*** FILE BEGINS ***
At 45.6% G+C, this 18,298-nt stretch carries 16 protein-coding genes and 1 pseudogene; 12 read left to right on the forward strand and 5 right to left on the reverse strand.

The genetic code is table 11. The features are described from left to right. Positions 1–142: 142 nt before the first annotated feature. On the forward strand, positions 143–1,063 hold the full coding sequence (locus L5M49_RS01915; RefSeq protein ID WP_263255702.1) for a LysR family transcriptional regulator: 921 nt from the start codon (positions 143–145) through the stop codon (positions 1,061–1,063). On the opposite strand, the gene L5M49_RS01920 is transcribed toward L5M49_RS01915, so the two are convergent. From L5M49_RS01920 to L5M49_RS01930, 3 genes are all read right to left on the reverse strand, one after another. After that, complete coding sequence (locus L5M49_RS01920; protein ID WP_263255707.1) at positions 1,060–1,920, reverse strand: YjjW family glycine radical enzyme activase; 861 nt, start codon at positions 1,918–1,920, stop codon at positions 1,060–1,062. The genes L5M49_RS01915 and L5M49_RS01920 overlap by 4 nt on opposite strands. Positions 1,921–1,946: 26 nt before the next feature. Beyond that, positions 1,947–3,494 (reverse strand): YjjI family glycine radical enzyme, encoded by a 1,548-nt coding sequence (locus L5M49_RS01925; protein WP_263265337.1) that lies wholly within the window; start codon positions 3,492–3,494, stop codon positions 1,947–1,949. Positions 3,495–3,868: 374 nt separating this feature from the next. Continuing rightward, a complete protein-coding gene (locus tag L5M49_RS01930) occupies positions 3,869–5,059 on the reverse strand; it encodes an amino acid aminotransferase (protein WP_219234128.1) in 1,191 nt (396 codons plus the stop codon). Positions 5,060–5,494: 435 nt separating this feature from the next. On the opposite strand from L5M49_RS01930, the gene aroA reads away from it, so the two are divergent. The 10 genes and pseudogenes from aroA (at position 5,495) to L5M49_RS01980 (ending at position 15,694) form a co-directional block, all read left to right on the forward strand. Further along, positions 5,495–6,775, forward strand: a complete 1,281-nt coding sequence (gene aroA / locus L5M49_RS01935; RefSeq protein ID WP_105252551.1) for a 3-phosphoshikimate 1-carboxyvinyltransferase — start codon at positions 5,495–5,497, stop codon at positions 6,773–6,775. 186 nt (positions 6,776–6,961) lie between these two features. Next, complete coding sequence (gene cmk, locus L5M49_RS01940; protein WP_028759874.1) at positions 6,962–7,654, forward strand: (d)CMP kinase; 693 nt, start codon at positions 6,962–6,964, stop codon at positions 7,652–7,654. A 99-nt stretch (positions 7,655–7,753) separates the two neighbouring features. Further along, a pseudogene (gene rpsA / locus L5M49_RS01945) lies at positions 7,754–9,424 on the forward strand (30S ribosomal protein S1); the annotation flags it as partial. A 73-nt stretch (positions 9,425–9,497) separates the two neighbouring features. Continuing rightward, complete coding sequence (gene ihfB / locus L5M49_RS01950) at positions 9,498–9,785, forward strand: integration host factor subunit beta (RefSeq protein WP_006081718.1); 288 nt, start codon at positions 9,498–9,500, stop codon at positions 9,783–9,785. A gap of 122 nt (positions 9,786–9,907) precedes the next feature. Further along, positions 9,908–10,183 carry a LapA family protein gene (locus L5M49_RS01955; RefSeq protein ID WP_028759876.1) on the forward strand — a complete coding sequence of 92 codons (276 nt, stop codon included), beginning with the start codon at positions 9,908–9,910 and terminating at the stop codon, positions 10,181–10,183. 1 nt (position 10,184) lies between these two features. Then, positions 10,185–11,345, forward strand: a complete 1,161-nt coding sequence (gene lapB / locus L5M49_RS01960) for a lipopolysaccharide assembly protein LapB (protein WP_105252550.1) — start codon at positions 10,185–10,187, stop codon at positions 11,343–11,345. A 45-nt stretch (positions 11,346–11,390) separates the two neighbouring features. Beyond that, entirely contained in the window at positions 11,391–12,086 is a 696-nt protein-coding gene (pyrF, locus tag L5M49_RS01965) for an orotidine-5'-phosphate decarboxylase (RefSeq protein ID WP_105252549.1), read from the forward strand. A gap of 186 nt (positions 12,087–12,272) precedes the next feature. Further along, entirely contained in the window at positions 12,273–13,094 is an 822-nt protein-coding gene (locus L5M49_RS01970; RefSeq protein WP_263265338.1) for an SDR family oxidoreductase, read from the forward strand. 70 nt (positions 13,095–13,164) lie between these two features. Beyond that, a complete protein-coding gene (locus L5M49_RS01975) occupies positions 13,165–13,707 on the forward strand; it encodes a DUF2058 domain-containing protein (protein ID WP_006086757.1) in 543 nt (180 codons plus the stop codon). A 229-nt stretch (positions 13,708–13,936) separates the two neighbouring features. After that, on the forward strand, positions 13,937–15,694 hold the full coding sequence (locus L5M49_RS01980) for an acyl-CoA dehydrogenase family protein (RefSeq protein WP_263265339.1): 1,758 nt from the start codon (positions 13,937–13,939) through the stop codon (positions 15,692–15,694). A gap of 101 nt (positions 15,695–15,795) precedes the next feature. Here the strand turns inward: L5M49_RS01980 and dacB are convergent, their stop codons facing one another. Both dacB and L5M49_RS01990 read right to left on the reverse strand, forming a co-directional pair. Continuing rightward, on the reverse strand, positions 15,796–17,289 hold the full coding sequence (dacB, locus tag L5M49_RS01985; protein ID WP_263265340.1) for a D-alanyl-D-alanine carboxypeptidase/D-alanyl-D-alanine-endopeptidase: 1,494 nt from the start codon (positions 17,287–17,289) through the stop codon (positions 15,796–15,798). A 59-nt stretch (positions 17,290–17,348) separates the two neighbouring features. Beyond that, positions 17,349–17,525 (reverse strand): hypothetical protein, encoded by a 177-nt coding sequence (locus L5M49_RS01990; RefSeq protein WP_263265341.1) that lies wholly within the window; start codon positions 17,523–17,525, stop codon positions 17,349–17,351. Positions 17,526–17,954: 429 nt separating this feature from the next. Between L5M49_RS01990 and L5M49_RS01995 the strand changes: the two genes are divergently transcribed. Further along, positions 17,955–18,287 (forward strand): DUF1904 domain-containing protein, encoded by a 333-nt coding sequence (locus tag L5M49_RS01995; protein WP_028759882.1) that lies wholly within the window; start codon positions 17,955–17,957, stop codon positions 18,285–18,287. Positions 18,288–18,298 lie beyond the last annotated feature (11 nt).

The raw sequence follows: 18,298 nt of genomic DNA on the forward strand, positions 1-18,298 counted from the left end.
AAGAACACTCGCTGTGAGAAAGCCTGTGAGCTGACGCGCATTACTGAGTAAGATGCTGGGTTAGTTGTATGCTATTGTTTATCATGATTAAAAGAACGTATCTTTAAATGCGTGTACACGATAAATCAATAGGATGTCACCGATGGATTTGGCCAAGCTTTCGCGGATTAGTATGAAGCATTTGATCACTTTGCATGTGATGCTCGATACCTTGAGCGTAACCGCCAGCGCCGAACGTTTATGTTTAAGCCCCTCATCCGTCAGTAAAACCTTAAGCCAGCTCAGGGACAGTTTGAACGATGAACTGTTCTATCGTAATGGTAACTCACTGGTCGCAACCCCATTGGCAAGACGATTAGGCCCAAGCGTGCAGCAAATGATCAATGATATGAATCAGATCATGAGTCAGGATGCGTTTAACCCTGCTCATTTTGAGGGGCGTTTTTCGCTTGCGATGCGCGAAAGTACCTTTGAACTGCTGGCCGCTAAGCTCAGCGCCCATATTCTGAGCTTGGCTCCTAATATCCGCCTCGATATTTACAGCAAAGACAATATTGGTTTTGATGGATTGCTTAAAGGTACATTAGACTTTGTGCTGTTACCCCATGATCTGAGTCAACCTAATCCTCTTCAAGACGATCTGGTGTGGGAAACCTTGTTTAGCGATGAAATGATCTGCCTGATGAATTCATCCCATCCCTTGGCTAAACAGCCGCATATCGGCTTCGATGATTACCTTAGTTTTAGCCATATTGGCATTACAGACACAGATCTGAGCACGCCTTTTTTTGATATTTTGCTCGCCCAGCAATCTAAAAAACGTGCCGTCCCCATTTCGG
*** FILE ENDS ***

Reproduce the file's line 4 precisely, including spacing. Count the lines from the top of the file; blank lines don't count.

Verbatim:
AAGAACACTCGCTGTGAGAAAGCCTGTGAGCTGACGCGCATTACTGAGTAAGATGCTGGGTTAGTTGTATGCTATTGTTTATCATGATTAAAAGAACGTATCTTTAAATGCGTGTACACGATAAATCAATAGGATGTCACCGATGGATTTGGCCAAGCTTTCGCGGATTAGTATGAAGCATTTGATCACTTTGCATGTGATGCTCGATACCTTGAGCGTAACCGCCAGCGCCGAACGTTTATGTTTAAGCCCCTCATCCGTCAGTAAAACCTTAAGCCAGCTCAGGGACAGTTTGAACGATGAACTGTTCTATCGTAATGGTAACTCACTGGTCGCAACCCCATTGGCAAGACGATTAGGCCCAAGCGTGCAGCAAATGATCAATGATATGAATCAGATCATGAGTCAGGATGCGTTTAACCCTGCTCATTTTGAGGGGCGTTTTTCGCTTGCGATGCGCGAAAGTACCTTTGAACTGCTGGCCGCTAAGCTCAGCGCCCATATTCTGAGCTTGGCTCCTAATATCCGCCTCGATATTTACAGCAAAGACAATATTGGTTTTGATGGATTGCTTAAAGGTACATTAGACTTTGTGCTGTTACCCCATGATCTGAGTCAACCTAATCCTCTTCAAGACGATCTGGTGTGGGAAACCTTGTTTAGCGATGAAATGATCTGCCTGATGAATTCATCCCATCCCTTGGCTAAACAGCCGCATATCGGCTTCGATGATTACCTTAGTTTTAGCCATATTGGCATTACAGACACAGATCTGAGCACGCCTTTTTTTGATATTTTGCTCGCCCAGCAATCTAAAAAACGTGCCGTCCCCATTTCGG